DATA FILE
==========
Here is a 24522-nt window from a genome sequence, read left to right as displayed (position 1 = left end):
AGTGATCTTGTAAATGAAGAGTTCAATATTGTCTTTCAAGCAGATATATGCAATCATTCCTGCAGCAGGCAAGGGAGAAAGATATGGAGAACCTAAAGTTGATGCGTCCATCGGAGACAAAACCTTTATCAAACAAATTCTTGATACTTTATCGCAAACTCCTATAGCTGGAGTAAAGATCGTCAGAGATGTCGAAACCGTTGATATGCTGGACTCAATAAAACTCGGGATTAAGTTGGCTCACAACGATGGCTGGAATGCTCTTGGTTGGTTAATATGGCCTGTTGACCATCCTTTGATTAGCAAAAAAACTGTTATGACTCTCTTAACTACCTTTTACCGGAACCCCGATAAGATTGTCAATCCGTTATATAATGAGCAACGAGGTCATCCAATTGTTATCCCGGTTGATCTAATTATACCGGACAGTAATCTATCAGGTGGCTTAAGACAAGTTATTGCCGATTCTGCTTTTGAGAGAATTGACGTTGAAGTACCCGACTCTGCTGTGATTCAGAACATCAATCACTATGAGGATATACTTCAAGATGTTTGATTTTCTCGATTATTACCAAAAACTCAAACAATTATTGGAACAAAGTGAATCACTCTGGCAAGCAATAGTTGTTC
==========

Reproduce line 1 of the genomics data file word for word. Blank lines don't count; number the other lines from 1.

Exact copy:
Here is a 24522-nt window from a genome sequence, read left to right as displayed (position 1 = left end):